Imagine there is a newly discovered island in the middle of some ocean, in which the couples, as a matter of custom, kill their infants from the 3rd one on. (Just a made-up example.) It is in their *culture* and they have developed, over ages, a ritual of killing the 3rd baby by stoning her or him to death, or by throwing her/him in the ocean or hanging it from a coconot tree, or choose your horrible method of killing a newborn.

Now this island is discovered by the "civilized" world and we, the civilized, dispprove of their repugnant practices, done in the name of local culture. What should we do? Should we impose our own culture and thus save the lives of those innocent infants or let them do whatever they want to do according to their customs? Okay I now see my example is flawed, because with today's medical knowledge of our age you can introduce vasectomy or condums, but you get my point; don't you?

SG at September 22, 2003 01:09 PM [permalink]:

Sorry. Let "coconut" and "condom" each have their correct share of O's and U's in the above comment. :-)

saoshyant at September 22, 2003 01:10 PM [permalink]:

Well, it appears people cannot decide if there can be an internationally mandated intervention.

This is at least very good. Because, I suppose amongst other things:

the Kurdish people are wrong to be happy about it,

Sierra Leonians are wrong to be happy about it,

the Kosovars are wrong to be happy about it,

the East Timoris are wrong to be happy about it,

the Bangeladeshis, who were beign slaughtered by the Pakistani army in the early 1970s when the Indian Army intervened and stopped the Pakistani massacre are wrong to be happy about it,

Well, it seems no intervention for many is better than intervention: Rwanda, Kongo, Bosnia (well it took three years), let people get killed and don't do anything because we don't know what happens afterwards, and let's blame the super powers for all that violence while sitting idly and watching people getting killed en masse.

The picture of any human actions and its consequences is not just black and white, this is unfortunately an argument that cuts both ways.

I wish humans were civilized enough to arrive at an intermediary solution to intervene when necessary and to save lives before it is too late, and of course do not forget that people can still die and get killed if there is no 'mandated' post intervention plan.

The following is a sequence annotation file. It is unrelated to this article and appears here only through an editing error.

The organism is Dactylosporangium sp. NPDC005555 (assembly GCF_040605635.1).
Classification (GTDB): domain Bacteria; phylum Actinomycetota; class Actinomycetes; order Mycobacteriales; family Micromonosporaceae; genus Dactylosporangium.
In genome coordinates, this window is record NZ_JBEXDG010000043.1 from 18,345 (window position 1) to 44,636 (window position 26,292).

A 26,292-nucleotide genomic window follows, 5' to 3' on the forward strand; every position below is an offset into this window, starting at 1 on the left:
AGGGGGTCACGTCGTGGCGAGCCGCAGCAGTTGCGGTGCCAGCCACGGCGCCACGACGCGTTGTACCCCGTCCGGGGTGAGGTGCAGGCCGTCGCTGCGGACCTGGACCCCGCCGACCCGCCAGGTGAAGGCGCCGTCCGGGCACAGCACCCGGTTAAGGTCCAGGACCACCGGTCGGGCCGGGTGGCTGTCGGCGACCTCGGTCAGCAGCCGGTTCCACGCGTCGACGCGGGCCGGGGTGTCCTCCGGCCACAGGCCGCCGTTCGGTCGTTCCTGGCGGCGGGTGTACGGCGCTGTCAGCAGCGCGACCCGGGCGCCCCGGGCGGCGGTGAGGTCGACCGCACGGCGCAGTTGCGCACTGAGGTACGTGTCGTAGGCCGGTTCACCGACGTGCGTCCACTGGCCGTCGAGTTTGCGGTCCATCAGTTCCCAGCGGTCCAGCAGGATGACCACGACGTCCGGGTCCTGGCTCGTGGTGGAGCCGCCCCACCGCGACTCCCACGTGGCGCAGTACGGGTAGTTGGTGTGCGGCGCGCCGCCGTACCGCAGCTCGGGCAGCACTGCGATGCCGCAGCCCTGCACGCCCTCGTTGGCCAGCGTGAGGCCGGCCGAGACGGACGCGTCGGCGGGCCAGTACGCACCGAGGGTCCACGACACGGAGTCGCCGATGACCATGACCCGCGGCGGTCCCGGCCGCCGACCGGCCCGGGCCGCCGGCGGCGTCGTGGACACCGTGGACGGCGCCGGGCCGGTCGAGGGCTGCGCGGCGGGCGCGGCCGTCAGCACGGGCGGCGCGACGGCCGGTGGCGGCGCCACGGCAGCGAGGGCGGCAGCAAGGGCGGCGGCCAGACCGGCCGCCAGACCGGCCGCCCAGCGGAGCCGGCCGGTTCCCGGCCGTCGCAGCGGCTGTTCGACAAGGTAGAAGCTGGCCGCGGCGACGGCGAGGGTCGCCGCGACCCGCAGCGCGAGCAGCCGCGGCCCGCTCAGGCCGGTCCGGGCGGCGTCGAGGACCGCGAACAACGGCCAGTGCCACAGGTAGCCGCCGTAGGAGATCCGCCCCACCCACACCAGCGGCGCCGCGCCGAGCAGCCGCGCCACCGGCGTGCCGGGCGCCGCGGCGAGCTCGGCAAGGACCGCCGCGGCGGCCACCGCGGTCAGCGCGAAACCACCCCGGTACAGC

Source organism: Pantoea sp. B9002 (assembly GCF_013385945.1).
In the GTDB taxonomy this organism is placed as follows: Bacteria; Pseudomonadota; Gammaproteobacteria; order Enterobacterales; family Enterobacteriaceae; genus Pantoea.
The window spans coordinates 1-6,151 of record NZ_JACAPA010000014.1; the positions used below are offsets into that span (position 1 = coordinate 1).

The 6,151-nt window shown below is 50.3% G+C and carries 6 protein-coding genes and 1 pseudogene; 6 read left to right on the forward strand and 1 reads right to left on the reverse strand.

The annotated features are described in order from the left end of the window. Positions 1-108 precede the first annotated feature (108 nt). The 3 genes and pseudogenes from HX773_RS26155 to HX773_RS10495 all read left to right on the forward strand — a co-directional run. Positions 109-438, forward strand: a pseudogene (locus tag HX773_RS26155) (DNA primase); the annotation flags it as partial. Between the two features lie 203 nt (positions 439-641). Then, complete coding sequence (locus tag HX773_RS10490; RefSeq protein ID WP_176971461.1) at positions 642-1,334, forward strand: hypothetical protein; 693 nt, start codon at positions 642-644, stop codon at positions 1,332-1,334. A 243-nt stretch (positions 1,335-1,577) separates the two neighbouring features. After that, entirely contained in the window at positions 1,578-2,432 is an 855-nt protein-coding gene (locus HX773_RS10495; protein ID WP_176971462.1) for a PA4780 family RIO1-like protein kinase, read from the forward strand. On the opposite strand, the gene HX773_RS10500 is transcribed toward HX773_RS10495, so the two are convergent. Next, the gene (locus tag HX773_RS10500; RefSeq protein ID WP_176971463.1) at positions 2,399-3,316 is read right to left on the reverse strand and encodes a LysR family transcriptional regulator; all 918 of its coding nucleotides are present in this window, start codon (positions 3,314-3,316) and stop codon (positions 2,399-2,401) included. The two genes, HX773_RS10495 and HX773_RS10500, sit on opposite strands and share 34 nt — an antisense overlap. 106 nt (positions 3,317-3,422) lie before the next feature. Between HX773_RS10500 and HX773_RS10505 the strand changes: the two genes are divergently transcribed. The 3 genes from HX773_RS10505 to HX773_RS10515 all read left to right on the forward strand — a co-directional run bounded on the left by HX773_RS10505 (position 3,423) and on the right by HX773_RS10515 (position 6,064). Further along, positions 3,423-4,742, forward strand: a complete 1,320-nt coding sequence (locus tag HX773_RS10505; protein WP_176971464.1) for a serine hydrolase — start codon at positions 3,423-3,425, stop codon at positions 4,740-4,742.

Shiraz at September 22, 2003 03:15 PM [permalink]:

I see the point in "military intervention" when people are being killed because of a genocide or an unbalanced war. But I can not see why out of the blue US remembered that people are being killed in Iraq! After all, Sadam was their man when he was fighting Iran and nobody tried to intervene when he used chemical bombs against Kurds. I guess it is quite naive to think that US attacked Iraq from the goodness of its heart.

hajir at September 22, 2003 04:37 PM [permalink]:

Shiraz wrote:
"I guess it is quite naive to think that US attacked Iraq from the goodness of its heart."

No doubt about it. 'Cats don't catch mice for the sake of god'. It's best to forget the past and be hopeful that americans do good to Iraqis alongside doing good to themselves.

Mavreen at September 22, 2003 04:57 PM [permalink]:

I believe the cause of these problems can be related back to US foreign policy and how every president changes it to suit his own agenda. It's not that the government forgets, but rather the emphasis is shifted to other "hot spots" around the world.

Nevertheless, nothing will reflect more poorly on the US if the foundation we give the Iraqi people crumbles miserably. Giving a new country a good base to set up a future government should supercede any desire to force a new country towards democracy, yet a democracy allows the people to choose the direction of the country. Which one will work best in Iraq? Only time will tell.


Babak S at September 22, 2003 05:51 PM [permalink]:

On the last few comments, I have this to add:

The US, as hajir rightly said, does not act to the benefit of any country but itself, as it should, nor would any other country ever. But one should not hesitate to highlight the rights just because there are many wrongs in the world.